Nelsonville Hocking Valley Scenic Railway Santa Train
Only a few tickets are left so hurry and reserve your seat today!
Santa is aboard and visits the train in December.
This is the photo I used for the Santa Train coloring page for this month’s calendar page. Sorry for the lateness of this months calendar page. My kids loved this train ride when they were younger. It is a great time.
Plus the “Best Kept Secrets of the Hocking Hills” guide and “Get Back to Nature” coloring books inspired by the Hocking Hills would make great gifts for that hard to buy for person on your Christmas list. Click on the Amazon links on the right to purchase your copies today!
History of the Railroad
Excerpt from Hocking Valley Scenic Railway website:
The original railroad line we operate over was founded as the Mineral Rail Road on April 14, 1864 to build a railroad from Columbus to Athens, Ohio. In 1867, the name was changed to the Columbus & Hocking Valley Railroad. Construction then began in mid-1867–over 140 years ago! The primary purpose for building the C&HV was to transport the Hocking Valley’s salt and coal out; the famous brick industry arose to prominence not long after. The first train arrived in Canal Winchester in 1868, with regular passenger service established to Lancaster in 1869. The very first freight train from Nelsonville arrived in Columbus on August 17, 1869. As this particular train made its way from Nelsonville, there was an actual cannon on board that was fired as it approached each town along the way to let everyone know they were coming! Full service to Athens was in place by August 1870. Eventually, the C&HV grew and became the Columbus, Hocking Valley & Toledo Railway before ultimately becoming the Hocking Valley Railway in 1899. Known as the “Buckeye Route” and “Columbus’ Railroad,” the HV was the largest independent railroad located entirely within the state of Ohio–you couldn’t cross Ohio east to west without crossing the HV at some point! The HV connected Toledo and Lake Erie with the Ohio River towns of Pomeroy and Gallipolis.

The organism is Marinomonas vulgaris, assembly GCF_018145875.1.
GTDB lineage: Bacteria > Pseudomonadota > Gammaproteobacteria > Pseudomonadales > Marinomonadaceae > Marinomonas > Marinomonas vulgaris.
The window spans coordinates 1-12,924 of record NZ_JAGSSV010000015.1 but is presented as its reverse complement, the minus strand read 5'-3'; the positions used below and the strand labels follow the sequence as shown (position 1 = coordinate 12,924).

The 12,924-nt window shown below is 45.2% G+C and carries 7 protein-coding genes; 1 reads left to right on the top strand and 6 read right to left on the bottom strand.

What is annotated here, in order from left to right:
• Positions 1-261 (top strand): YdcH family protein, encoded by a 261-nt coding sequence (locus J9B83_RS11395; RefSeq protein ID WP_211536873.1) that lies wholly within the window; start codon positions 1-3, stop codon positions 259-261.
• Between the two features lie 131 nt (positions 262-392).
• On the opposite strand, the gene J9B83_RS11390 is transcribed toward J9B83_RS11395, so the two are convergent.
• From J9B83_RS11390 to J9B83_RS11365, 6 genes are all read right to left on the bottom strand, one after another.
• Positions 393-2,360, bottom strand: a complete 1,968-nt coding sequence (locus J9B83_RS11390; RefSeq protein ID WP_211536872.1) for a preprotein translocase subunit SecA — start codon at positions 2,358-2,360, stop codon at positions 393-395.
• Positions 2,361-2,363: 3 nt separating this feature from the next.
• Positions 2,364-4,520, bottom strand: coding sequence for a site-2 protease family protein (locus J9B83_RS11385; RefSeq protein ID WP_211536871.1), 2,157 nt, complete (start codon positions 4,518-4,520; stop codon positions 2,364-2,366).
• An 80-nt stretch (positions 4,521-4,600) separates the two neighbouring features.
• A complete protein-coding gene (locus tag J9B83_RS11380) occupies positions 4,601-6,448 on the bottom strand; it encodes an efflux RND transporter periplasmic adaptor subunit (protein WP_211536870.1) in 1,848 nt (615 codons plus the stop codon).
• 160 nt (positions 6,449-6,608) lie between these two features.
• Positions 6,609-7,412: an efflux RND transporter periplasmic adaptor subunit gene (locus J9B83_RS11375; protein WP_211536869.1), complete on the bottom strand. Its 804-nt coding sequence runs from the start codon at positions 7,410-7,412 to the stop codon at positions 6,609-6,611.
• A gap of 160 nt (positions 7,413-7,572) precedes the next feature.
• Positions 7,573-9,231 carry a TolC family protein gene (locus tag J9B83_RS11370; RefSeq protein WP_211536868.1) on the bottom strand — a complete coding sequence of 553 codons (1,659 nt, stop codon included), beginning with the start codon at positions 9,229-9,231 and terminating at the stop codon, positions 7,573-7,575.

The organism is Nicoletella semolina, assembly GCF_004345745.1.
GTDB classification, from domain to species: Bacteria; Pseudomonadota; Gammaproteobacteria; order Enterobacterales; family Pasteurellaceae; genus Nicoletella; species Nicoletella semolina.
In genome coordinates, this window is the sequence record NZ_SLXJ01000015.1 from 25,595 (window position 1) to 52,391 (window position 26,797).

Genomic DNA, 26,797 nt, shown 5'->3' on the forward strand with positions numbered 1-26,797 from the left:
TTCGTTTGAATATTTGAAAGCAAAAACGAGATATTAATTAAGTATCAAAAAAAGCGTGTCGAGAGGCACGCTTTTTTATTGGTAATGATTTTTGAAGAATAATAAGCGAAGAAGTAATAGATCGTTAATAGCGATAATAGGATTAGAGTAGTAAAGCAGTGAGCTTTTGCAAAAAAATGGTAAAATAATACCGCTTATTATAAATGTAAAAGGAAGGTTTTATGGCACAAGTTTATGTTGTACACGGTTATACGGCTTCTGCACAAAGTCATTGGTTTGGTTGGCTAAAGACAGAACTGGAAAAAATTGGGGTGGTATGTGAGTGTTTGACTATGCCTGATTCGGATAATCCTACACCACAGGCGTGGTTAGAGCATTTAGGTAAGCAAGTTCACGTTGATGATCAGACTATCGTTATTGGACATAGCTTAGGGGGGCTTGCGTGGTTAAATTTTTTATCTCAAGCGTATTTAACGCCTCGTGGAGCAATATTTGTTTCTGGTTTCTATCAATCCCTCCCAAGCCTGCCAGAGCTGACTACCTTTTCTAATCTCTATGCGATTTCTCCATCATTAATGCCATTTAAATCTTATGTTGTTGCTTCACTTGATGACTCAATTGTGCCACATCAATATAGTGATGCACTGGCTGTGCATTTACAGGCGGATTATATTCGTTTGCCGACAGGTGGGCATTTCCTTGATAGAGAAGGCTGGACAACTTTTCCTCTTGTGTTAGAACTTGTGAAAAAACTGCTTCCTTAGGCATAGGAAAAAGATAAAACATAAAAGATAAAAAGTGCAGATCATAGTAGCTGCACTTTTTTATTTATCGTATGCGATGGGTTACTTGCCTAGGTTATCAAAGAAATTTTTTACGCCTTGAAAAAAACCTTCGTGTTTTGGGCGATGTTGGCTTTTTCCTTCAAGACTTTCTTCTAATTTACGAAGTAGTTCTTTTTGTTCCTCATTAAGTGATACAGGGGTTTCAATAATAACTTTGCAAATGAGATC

The Hocking Valley Railway was eventually merged into the Chesapeake & Ohio Railway in May 1930, becoming the Hocking Division. Passenger service ended on the lines south of Columbus on December 31, 1949, and many depots ultimately torn down (the only surviving HV depots today are Prospect, Canal Winchester, Carroll, Haydenville, and Wellston). Freight service dropped off over time, with the line through Nelsonville finally coming to an end in the early 1980s.
We, operating earlier on the old Monday Creek Branch from Nelsonville to nearby Carbon Hill, did not want to be cut off from the rest of the national rail network. So, we managed to acquire a sizable chunk of the former C&O Armitage Subdivision and began operating on it around 1985. Funds were very tight then, requiring a loan to start each season, so the Monday Creek line had to be scrapped to help make ends meet. Since then, the HVSR has grown and become one of the premier tourist railroads in Ohio. Of course, everything is a work in progress, as we deal with equipment dating back as far as 1917 and track that has undergone its first major overhaul in many years.
Since we are managed and operated entirely by volunteers, we are always looking for new people to join us in our never-ending quest to restore and maintain history! From event coordinators to car hosts to track and shop maintenance, there’s something for everyone and all skill levels!